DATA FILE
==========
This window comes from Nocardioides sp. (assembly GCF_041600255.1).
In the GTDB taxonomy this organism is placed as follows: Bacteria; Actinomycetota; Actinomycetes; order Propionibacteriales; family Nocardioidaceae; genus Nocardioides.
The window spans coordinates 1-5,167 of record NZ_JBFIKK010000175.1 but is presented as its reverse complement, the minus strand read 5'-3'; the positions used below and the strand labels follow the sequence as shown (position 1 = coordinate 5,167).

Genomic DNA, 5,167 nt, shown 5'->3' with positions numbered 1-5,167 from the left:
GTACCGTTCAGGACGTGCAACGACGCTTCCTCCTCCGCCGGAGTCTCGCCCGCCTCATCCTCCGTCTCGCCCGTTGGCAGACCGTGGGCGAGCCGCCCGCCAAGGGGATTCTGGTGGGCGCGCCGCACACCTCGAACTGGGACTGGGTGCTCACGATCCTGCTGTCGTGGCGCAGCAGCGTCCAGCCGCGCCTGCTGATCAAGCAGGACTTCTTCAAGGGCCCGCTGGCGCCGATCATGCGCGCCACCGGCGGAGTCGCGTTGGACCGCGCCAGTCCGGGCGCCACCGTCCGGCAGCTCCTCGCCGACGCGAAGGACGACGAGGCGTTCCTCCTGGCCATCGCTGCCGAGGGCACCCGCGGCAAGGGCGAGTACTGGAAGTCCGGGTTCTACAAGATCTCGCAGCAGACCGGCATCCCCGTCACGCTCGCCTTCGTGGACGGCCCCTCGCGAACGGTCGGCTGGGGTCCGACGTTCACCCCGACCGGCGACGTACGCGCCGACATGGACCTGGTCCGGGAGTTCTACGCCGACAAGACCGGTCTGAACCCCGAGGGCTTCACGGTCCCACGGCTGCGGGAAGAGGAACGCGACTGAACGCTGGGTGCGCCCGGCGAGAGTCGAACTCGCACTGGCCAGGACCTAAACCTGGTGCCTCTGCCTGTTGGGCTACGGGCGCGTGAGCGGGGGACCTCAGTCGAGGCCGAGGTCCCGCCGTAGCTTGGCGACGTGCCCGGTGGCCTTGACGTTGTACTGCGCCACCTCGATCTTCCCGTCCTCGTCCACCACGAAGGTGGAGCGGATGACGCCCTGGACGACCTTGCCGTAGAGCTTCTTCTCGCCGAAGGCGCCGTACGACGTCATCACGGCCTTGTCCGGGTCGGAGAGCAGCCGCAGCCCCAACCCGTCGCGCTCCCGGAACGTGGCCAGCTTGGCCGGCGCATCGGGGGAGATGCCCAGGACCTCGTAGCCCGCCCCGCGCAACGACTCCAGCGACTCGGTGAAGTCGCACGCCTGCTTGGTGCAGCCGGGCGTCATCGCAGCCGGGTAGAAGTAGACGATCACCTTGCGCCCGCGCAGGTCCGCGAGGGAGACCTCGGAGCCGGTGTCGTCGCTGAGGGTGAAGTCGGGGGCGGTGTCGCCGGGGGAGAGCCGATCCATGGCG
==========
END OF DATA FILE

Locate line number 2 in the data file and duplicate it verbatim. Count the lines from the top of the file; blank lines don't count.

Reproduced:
In the GTDB taxonomy this organism is placed as follows: Bacteria; Actinomycetota; Actinomycetes; order Propionibacteriales; family Nocardioidaceae; genus Nocardioides.